Australian Cosmetic Surgery
Lasik: After the Surgery
What can go Wrong? Early Postoperative Complications A subconjunctival hemorrhage is a common and minor post-Lasik complication. The incidence of refractive surgery patients having unresolved complications six months after surgery has been estimated from 3% to 6%. The following are some of the more frequently reported complications of Lasik: * Dry eyes * Overcorrection or undercorrection * Visual acuity fluctuation * Halos or starbursts around light sources at night * Light sensitivity * Ghosts or double vision * Wrinkles in flap (striae) * Decentered ablation * Debris or growth under flap * Thin or buttonhole flap * Induced astigmatism * Epithelium erosion * Posterior vitreous detachment * Macular hole Late Postoperative Complications Glare is another commonly reportedly complication of those who have had Lasik . Halos or starbursts around bright lights at night are caused by the irregularity between the lasered part and the untouched part. It is not practical to perform the surgery so that it covers the width of the pupil at full dilation at night, and the pupil may expand so that light passes through the edge of the flap into the pupil. In daytime, the pupil is smaller than the edge.
Newer equipment is available to properly treat those with large pupils, and responsible physicians will check for them during examination. Safety and Efficacy The reported figures for safety and efficacy are open to interpretation. In 2003, the Medical Defence Union (MDU), the largest insurer for doctors in the United Kingdom, reported a 166% increase in claims involving laser eye surgery; however, the MDU averred that these claims resulted primarily from patients' “unrealistic expectations” of Lasik rather than “faulty surgery”. A 2003 study reported in the medical journal Ophthalmology found that nearly 18% of treated patients and 12% of treated eyes needed retreatment. The authors concluded that “higher initial corrections, astigmatism, and older age are risk factors for Lasik retreatment.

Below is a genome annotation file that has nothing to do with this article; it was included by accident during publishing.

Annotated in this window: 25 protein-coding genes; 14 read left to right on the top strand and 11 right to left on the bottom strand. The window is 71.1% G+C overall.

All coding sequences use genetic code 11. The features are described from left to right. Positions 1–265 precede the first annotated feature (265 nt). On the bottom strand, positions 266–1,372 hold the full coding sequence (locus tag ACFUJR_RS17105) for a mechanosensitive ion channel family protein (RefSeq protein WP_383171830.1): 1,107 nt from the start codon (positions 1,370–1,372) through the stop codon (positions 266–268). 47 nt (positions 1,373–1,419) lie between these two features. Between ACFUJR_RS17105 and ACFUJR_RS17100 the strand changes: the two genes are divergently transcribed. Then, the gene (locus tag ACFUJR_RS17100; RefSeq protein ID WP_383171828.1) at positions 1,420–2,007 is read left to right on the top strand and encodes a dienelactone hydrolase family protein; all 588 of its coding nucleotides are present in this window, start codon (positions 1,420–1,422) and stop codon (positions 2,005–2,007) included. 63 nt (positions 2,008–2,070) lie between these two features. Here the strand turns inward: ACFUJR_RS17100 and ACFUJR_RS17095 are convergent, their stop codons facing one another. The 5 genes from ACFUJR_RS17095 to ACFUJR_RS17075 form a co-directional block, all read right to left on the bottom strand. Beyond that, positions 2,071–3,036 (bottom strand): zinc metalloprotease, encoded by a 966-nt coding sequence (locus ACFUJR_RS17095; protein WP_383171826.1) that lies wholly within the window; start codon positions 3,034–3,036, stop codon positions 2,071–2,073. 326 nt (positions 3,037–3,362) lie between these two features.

” In 2004, the British National Health Service's National Institute for Health and Clinical Excellence (NICE) considered a systematic review of four randomized controlled trials before issuing guidance for the use of Lasik within the NHS. Regarding the procedure's efficacy, NICE reported, "Current evidence on Lasik for the treatment of refractive errors suggests that it is effective in selected patients with mild or moderate short-sightedness" but that "evidence is weaker for its effectiveness in severe short-sightedness and long- sightedness." Regarding the procedure's safety, NICE reported that "there are concerns about the procedure's safety in the long term and current evidence does not appear adequate to support its use within the NHS without special arrangements for consent and for audit or research." Leading refractive surgeons in the United Kingdom and United States, including at least one author of a study cited in the report, believe NICE relied on information that is severely dated and weakly researched. Satisfaction Various surveys have been performed to determine patient satisfaction with Lasik. According to a 2005 survey, 92.2% of patients reported that they were satisfied or very satisfied with their surgery.
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